Nonfiction Review by Carleigh Baker

Mini Aodla Freeman, Life Among the Qallunaat (Winnipeg: University of Manitoba, 2015). Paperbound, 278 pp., $24.95.

Life Among the QuallunaatMini Aodla Freeman’s memoir, Life Among the Qallunaat, is the third book from the University of Manitoba Press First Voices, First Texts series, which publishes “under-appreciated” texts by indigenous writers. But this isn’t just a reissue; the press has gone one step further by revisiting Freeman’s original typescript and working directly with the author to ensure her writing style and voice are honoured. Life Among the Qallunaat stands out among neglected indigenous texts, not only for its merit, but for the treatment the book received when it was first published in 1978.

Here’s the story behind the story. After its publication, over half of the print run of Life Among the Qallunaat—approximately 4200 copies—was seized by the Department of Indian and Northern Affairs. The books sat in the department’s basement for about eight months, awaiting official approval, presumably for content relating to residential schools and Inuit relocation programs. Positive reviews in the Globe and Mail and Toronto Star, and consideration for the 1978 Governor General’s medal shortlist didn’t have much of an effect on sales, because there were no books to sell. The book was finally read and approved for distribution by someone at the Department of Indian Affairs, but still only made it into the hands of a relatively small readership. Life Among the Qallunat was never re-printed, nor was a paperback edition published. This triumph of indigenous literature, as humorous and disarming as it is harrowing, is finally back in circulation.

The brilliance ofthis book lies in Freeman’s perceptive and insightful writing, but its effectiveness lies in its accessibility. Told in a series of short, digestible anecdotes along a fairly linear timeline, readers who are unfamiliar with Inuit culture will find it easy to peruse. Freeman possesses a life perspective and experience that non-indigenous readers may find utterly foreign. With humour and deceptively simple language, she opens that world up to us.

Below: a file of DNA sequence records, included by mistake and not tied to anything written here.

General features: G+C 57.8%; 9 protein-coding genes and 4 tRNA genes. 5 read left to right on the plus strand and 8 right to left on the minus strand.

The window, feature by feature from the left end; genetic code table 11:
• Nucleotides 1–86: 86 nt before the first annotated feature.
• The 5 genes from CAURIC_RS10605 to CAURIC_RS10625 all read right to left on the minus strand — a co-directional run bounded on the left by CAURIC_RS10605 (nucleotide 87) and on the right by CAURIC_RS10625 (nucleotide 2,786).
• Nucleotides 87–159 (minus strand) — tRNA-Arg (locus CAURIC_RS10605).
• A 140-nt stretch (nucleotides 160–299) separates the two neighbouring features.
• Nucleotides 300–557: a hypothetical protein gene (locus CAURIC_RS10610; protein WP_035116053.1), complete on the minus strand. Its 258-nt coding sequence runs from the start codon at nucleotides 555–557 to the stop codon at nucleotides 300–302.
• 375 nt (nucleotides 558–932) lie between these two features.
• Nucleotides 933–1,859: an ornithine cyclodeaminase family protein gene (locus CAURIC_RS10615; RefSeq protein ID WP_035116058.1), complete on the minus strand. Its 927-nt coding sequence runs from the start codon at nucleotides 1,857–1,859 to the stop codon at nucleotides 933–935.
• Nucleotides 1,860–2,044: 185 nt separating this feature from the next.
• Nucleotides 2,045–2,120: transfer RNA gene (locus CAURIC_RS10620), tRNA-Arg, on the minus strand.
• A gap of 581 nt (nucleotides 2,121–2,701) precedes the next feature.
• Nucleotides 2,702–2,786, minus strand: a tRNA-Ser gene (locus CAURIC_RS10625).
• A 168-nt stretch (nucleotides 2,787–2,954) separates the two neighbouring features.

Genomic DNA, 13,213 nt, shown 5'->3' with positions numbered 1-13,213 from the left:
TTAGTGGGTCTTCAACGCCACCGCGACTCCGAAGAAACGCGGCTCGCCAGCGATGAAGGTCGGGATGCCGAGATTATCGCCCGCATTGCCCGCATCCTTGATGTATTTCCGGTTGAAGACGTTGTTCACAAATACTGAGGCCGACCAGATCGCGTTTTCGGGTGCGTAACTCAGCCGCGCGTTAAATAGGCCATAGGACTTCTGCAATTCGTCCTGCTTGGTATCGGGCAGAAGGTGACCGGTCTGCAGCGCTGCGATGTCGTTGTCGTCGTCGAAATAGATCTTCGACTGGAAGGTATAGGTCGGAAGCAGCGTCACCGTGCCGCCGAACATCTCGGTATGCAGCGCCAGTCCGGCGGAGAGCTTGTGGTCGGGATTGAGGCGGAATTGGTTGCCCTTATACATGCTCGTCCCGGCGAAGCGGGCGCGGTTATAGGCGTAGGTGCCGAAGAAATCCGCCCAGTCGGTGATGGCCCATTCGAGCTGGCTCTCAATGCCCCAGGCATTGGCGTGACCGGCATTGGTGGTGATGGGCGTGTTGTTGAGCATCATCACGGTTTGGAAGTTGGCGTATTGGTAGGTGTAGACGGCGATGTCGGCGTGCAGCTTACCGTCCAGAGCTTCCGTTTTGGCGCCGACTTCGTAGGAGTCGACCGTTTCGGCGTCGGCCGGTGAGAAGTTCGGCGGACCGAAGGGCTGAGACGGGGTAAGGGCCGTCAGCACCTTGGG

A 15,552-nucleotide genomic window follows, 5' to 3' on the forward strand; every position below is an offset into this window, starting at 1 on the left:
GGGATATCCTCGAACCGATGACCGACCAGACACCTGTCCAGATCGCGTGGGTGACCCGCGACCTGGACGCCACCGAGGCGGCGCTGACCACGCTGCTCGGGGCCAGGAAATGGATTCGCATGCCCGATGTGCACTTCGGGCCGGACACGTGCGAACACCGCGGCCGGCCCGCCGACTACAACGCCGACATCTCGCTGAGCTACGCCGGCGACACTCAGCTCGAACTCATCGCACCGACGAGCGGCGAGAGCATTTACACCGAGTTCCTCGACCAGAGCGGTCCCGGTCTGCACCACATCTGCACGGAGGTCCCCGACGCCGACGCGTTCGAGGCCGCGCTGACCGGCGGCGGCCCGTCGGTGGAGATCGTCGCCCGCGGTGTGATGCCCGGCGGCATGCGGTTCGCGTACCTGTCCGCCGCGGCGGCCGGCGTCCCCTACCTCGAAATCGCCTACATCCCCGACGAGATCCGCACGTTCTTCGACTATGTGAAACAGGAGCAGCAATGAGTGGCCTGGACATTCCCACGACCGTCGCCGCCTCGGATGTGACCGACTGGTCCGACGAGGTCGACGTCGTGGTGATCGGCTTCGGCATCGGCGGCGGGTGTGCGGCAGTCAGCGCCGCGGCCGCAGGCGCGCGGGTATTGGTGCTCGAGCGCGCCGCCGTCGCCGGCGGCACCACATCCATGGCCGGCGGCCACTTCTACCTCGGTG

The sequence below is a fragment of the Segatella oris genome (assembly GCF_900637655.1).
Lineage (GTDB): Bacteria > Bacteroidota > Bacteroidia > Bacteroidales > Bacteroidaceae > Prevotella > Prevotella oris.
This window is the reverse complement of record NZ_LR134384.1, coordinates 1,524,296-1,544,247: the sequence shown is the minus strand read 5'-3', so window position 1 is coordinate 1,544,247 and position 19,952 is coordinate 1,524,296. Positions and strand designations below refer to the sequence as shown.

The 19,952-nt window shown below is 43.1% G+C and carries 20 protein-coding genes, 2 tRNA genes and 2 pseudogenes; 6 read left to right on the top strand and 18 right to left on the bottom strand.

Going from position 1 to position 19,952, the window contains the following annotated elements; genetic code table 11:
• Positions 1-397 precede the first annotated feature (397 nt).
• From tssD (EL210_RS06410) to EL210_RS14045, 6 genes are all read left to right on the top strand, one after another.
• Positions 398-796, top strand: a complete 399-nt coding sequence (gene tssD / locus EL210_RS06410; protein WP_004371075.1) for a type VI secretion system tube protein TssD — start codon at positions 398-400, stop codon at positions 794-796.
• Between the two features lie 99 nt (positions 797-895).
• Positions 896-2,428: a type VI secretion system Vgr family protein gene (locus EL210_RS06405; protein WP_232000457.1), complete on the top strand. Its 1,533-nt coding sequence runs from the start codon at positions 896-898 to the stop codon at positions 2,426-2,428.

Freeman was born in 1936 on Nunaaluk (Cape Hope) Island in James Bay. I’ll give you a second to Google that. Okay. Every day without fail, Freeman and her brother were under grandmother’s orders to “go out, look at the world,” to “greet and adore the things that are disposed to us.” This pragmatic acceptance of the environment isn’t presented with any pretension of northern mysticism. Quite the opposite. “Having to do this every day in our childhood became a joke to me and my brother. We would burst out laughing. What were we looking for?” The reportage of this simple daily routine is an effective call to action for readers, a reminder that in order to properly appreciate her story, we need to see the world through Freeman’s eyes.

The first few chapters of Life Among the Qallunaat tell the story of a young woman in an entirely foreign environment—using elevators, telephones, stoplights, and even electricity itself, which Freeman had been taught “came from thunder and lightning.” The mundane world and social norms are examined and analyzed with humour and honesty. We are being lightly teased by Freeman, in a narrative voice that subtly mimics the “voice of God” narration of early colonial explorers when documenting Inuit culture.

While her grappling with the trappings of 1970’s modern life provides some amusement, Freeman’s life philosophy is what really makes her story unique. “I am Inuk—I do not shape my future for my own gain. I let others shape it for me and learn to take whatever comes, good or bad.”  This seemingly passive attitude might not make Freeman very popular with some modern feminists, but in the context of the memoir and Freeman’s wildly interesting life journey, it makes for fascinating reading. Her superb adaptability is the story here. She may not see her role as a shaper of the future, but her ability to excel in any situation she encounters is extraordinary, especially, as she gracefully points out, within the context of a society that considered her a savage—barely a human being.

One evening, I arrived at the teacher’s house and as usual took off my coat and sat myself at the piano. […] She never used my name. This evening, she did not get on with the lesson, but spoke. “You Natives are so talented, you Natives should take advantage of your free education, you Natives should aim for higher things.” You Natives should this and that. I just sat there taking it all in. She had never spoken so much to me before.

Although raised to be polite and accommodating, Freeman is keenly aware of her own character arc, and how her response to this racist behaviour changed as she matured. Readers of all backgrounds will take great satisfaction her achievements.

From out of the basement and into the hands of readers, Life Among the Qallunaat is funny, engaging, and honest. Indigenous lit is hot right now, but a rapidly expanding market can overlook diversity. Mini Aodla Freeman’s writing will quietly blow your mind, and I’m thankful to University of Manitoba press for their efforts with the First Voices, First Texts series.

—Carleigh Baker

As in The Malahat Review, 193, Winter 2015, 138-139